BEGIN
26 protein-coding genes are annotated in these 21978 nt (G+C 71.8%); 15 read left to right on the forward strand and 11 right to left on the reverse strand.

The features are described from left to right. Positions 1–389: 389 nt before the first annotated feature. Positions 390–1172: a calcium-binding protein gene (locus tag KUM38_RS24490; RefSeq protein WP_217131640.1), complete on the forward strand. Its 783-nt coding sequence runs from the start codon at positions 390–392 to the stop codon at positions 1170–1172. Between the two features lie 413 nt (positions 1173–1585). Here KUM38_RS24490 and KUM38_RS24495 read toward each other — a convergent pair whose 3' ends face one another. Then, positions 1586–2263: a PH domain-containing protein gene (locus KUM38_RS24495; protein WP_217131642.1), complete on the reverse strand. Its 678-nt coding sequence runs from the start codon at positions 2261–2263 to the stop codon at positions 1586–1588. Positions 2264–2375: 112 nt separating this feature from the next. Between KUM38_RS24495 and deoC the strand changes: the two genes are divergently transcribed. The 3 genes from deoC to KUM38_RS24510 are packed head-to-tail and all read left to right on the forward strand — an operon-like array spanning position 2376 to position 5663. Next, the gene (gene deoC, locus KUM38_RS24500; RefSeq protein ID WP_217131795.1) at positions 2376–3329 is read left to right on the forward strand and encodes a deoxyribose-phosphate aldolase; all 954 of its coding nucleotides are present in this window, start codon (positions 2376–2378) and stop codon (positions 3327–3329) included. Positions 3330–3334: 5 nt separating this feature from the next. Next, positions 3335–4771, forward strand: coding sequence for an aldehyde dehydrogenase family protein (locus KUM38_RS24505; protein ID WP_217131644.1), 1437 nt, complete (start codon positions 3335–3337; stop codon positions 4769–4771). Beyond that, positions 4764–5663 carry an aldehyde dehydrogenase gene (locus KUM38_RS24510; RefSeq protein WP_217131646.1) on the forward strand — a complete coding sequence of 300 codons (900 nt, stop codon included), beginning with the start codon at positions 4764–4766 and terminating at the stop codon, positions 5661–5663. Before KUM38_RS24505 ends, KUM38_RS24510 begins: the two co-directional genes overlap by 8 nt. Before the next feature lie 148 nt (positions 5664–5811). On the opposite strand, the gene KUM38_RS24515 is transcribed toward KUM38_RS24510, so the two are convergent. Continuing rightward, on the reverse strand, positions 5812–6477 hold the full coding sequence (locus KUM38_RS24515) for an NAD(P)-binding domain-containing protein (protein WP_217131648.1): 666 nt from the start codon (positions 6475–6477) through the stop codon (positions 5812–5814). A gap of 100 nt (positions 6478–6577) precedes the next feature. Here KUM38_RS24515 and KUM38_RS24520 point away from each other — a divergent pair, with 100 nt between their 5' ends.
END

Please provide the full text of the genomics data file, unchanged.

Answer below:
26 protein-coding genes are annotated in these 21978 nt (G+C 71.8%); 15 read left to right on the forward strand and 11 right to left on the reverse strand.

The features are described from left to right. Positions 1–389: 389 nt before the first annotated feature. Positions 390–1172: a calcium-binding protein gene (locus tag KUM38_RS24490; RefSeq protein WP_217131640.1), complete on the forward strand. Its 783-nt coding sequence runs from the start codon at positions 390–392 to the stop codon at positions 1170–1172. Between the two features lie 413 nt (positions 1173–1585). Here KUM38_RS24490 and KUM38_RS24495 read toward each other — a convergent pair whose 3' ends face one another. Then, positions 1586–2263: a PH domain-containing protein gene (locus KUM38_RS24495; protein WP_217131642.1), complete on the reverse strand. Its 678-nt coding sequence runs from the start codon at positions 2261–2263 to the stop codon at positions 1586–1588. Positions 2264–2375: 112 nt separating this feature from the next. Between KUM38_RS24495 and deoC the strand changes: the two genes are divergently transcribed. The 3 genes from deoC to KUM38_RS24510 are packed head-to-tail and all read left to right on the forward strand — an operon-like array spanning position 2376 to position 5663. Next, the gene (gene deoC, locus KUM38_RS24500; RefSeq protein ID WP_217131795.1) at positions 2376–3329 is read left to right on the forward strand and encodes a deoxyribose-phosphate aldolase; all 954 of its coding nucleotides are present in this window, start codon (positions 2376–2378) and stop codon (positions 3327–3329) included. Positions 3330–3334: 5 nt separating this feature from the next. Next, positions 3335–4771, forward strand: coding sequence for an aldehyde dehydrogenase family protein (locus KUM38_RS24505; protein ID WP_217131644.1), 1437 nt, complete (start codon positions 3335–3337; stop codon positions 4769–4771). Beyond that, positions 4764–5663 carry an aldehyde dehydrogenase gene (locus KUM38_RS24510; RefSeq protein WP_217131646.1) on the forward strand — a complete coding sequence of 300 codons (900 nt, stop codon included), beginning with the start codon at positions 4764–4766 and terminating at the stop codon, positions 5661–5663. Before KUM38_RS24505 ends, KUM38_RS24510 begins: the two co-directional genes overlap by 8 nt. Before the next feature lie 148 nt (positions 5664–5811). On the opposite strand, the gene KUM38_RS24515 is transcribed toward KUM38_RS24510, so the two are convergent. Continuing rightward, on the reverse strand, positions 5812–6477 hold the full coding sequence (locus KUM38_RS24515) for an NAD(P)-binding domain-containing protein (protein WP_217131648.1): 666 nt from the start codon (positions 6475–6477) through the stop codon (positions 5812–5814). A gap of 100 nt (positions 6478–6577) precedes the next feature. Here KUM38_RS24515 and KUM38_RS24520 point away from each other — a divergent pair, with 100 nt between their 5' ends.